Read More

Litter, Shadow, Heads and Sound

I’d say this looks quite Theme-Hospital-like doesn’t it?

The few things that were done since the last post:

  • figured out how shadows and litter is represented in a savegame
  • I worked out how the animation layers are stored; this is why the people have heads and different clothes on the new screenshot
  • soundfiles; yeah right! I messed with the sound files format and I now know how this works… well at least to a large extent

And as always I also updated the wiki and implemented the new stuff in my TH Viewer. Get the latest version here.


With the last bits waiting to be uncovered comes the time to think about the next steps.

Finish the savegame format

The next coupe of days/weeks are still mainly for finishing up the reverse engineering and getting the wiki in the right shape. Savegames are crucial in getting a feeling for “how Theme Hospital does stuff” without having to go through many painful debugging sessions. So that is something I’d like to get done.

Finish other reverse engineering

Not too much left and not really that importent – unless of course we want a clone that is fully compatible with the original game.

Toolchain evaluation

I will probably stick with java for a programming language, however I’m still not quite sure what graphics/media libraries to use. SDL may be a good choice but I also consider choosing a LWJGL based engine.

Spread the word

I already received an email from Ted Tycoon recently, who expressed his interest in the project. I would also like to see what other people have to say and if there are more players and developers interested.

Savegame rendering

The last days I did some work on the savegame format. It’s far from complete, but I thought it would be nice to share some progress. Click on the image to the right.

As you can see there are still some things to do – but I guess that it’s all not that complicated. Note that this is not a playable game – it is just a rendered image, using the information from a savegame.

I also updated the wiki with the new information.

Looks like Theme Hospital

I have made some good progress on the reverse engineering of theme hospital’s data formats since the last time I wrote about it. My “Theme Hospital Viewer” is now able to render animations and maps.

Still, there are some unknown pieces to the whole specification. But my guess would be that we are now at about 75% done and nearly all files classified by their format. By now it should be already possible to begin a theme hospital clone – if not even complete it.

So without further ado, I present to you:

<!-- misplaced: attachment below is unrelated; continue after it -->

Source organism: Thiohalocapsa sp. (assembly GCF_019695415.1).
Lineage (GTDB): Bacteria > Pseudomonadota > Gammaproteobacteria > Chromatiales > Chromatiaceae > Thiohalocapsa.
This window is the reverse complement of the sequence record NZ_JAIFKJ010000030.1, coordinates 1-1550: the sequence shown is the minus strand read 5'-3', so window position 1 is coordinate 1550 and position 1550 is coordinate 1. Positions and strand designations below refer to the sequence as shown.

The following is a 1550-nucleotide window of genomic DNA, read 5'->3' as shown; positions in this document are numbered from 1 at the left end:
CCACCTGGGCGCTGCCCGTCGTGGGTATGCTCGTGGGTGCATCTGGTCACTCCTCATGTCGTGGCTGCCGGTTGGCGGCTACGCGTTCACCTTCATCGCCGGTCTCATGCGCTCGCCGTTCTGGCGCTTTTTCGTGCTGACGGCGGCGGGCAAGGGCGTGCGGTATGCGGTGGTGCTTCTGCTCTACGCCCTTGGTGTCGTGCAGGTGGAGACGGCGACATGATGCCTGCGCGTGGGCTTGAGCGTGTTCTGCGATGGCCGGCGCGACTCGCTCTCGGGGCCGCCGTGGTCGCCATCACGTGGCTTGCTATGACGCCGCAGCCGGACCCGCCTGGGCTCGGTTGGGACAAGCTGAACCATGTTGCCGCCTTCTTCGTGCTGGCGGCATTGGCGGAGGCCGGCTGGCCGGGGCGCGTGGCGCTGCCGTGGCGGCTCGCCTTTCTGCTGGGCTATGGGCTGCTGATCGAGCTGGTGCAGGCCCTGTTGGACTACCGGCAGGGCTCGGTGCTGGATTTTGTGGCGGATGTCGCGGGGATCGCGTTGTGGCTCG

The Sourcecode of THViewer includes the sourcecode of dernc. Please read the readme.

A word of warning: the source code of THViewer is quite a hack and the whole thing is more like a proof of concept / test-tool. It is by no means “user friendly”.

What I've been up to

These last weeks I was mostly occupied with a somewhat more extensive Java application. At first the goal was to convert an Excel table into another file format.

As time went on though, additional factors turned out to play a role, which would make the whole thing not quite that simple.

Small Overview

I had an example Excel table, that was layed out in the same way as all the other tables that need to be converted. There was also twenty-page specification of the target document format.

The issue with Excel tables: in principle they are not structured. For rows and columns there is no fixed format and users can put data in a cell that - in relation to the target format - doesn’t make a lot of sense. Due to the fact that there’s no unambiguous mapping from the source to the target data, some kind of interactive user interface is a must-have. The user needs to have a way to edit the converted data and, where needed, make manual corrections.

Read More

A bit of reverse engineering

I spent the last two days to tease out the data from the files of TGEB’s tariff data files. The actual data is compressed first and then encrypted with some kind of cipher feedback/chaining mechanism.

While it was relatively easy to follow the decryption process in a debugger, the compression was a bit of a obstacle for me at first.

In the end I was able to implement two small Java snippets. The first one decrypts the data and the second one creates a lzh file from the output. Extractable with any archive app, provided it supports extracting files where the CRC-16 check sum does not validate.

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Alexander Gitter
contact at agitter net